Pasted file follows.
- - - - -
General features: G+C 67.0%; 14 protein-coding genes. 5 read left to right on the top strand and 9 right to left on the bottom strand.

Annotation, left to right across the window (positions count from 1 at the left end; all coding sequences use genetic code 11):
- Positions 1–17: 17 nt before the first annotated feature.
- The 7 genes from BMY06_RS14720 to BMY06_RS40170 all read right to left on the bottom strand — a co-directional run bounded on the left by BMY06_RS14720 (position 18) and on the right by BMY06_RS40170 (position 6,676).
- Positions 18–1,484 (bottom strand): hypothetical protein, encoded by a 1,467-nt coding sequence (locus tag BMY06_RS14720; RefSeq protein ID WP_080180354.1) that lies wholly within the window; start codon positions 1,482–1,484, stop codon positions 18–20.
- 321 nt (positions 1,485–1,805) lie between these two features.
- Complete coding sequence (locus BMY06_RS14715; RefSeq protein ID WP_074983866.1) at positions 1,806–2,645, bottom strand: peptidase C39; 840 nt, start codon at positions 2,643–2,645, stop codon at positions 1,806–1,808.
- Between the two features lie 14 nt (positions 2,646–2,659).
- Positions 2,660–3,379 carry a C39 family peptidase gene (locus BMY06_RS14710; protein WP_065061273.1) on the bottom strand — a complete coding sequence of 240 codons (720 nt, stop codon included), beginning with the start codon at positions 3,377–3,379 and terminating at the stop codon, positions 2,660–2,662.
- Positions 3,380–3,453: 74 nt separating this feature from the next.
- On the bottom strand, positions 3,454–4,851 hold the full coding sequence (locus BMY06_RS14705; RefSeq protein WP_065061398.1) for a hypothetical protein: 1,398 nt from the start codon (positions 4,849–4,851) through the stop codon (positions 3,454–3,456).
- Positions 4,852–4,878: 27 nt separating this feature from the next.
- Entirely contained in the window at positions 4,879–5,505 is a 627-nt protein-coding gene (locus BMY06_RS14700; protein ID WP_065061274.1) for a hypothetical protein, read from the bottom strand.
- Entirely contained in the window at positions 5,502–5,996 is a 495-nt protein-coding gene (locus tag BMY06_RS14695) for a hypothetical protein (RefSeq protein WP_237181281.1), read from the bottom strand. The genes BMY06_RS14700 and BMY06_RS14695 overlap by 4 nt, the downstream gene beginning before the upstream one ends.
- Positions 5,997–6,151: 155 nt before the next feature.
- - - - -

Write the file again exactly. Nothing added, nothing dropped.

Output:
General features: G+C 67.0%; 14 protein-coding genes. 5 read left to right on the top strand and 9 right to left on the bottom strand.

Annotation, left to right across the window (positions count from 1 at the left end; all coding sequences use genetic code 11):
- Positions 1–17: 17 nt before the first annotated feature.
- The 7 genes from BMY06_RS14720 to BMY06_RS40170 all read right to left on the bottom strand — a co-directional run bounded on the left by BMY06_RS14720 (position 18) and on the right by BMY06_RS40170 (position 6,676).
- Positions 18–1,484 (bottom strand): hypothetical protein, encoded by a 1,467-nt coding sequence (locus tag BMY06_RS14720; RefSeq protein ID WP_080180354.1) that lies wholly within the window; start codon positions 1,482–1,484, stop codon positions 18–20.
- 321 nt (positions 1,485–1,805) lie between these two features.
- Complete coding sequence (locus BMY06_RS14715; RefSeq protein ID WP_074983866.1) at positions 1,806–2,645, bottom strand: peptidase C39; 840 nt, start codon at positions 2,643–2,645, stop codon at positions 1,806–1,808.
- Between the two features lie 14 nt (positions 2,646–2,659).
- Positions 2,660–3,379 carry a C39 family peptidase gene (locus BMY06_RS14710; protein WP_065061273.1) on the bottom strand — a complete coding sequence of 240 codons (720 nt, stop codon included), beginning with the start codon at positions 3,377–3,379 and terminating at the stop codon, positions 2,660–2,662.
- Positions 3,380–3,453: 74 nt separating this feature from the next.
- On the bottom strand, positions 3,454–4,851 hold the full coding sequence (locus BMY06_RS14705; RefSeq protein WP_065061398.1) for a hypothetical protein: 1,398 nt from the start codon (positions 4,849–4,851) through the stop codon (positions 3,454–3,456).
- Positions 4,852–4,878: 27 nt separating this feature from the next.
- Entirely contained in the window at positions 4,879–5,505 is a 627-nt protein-coding gene (locus BMY06_RS14700; protein ID WP_065061274.1) for a hypothetical protein, read from the bottom strand.
- Entirely contained in the window at positions 5,502–5,996 is a 495-nt protein-coding gene (locus tag BMY06_RS14695) for a hypothetical protein (RefSeq protein WP_237181281.1), read from the bottom strand. The genes BMY06_RS14700 and BMY06_RS14695 overlap by 4 nt, the downstream gene beginning before the upstream one ends.
- Positions 5,997–6,151: 155 nt before the next feature.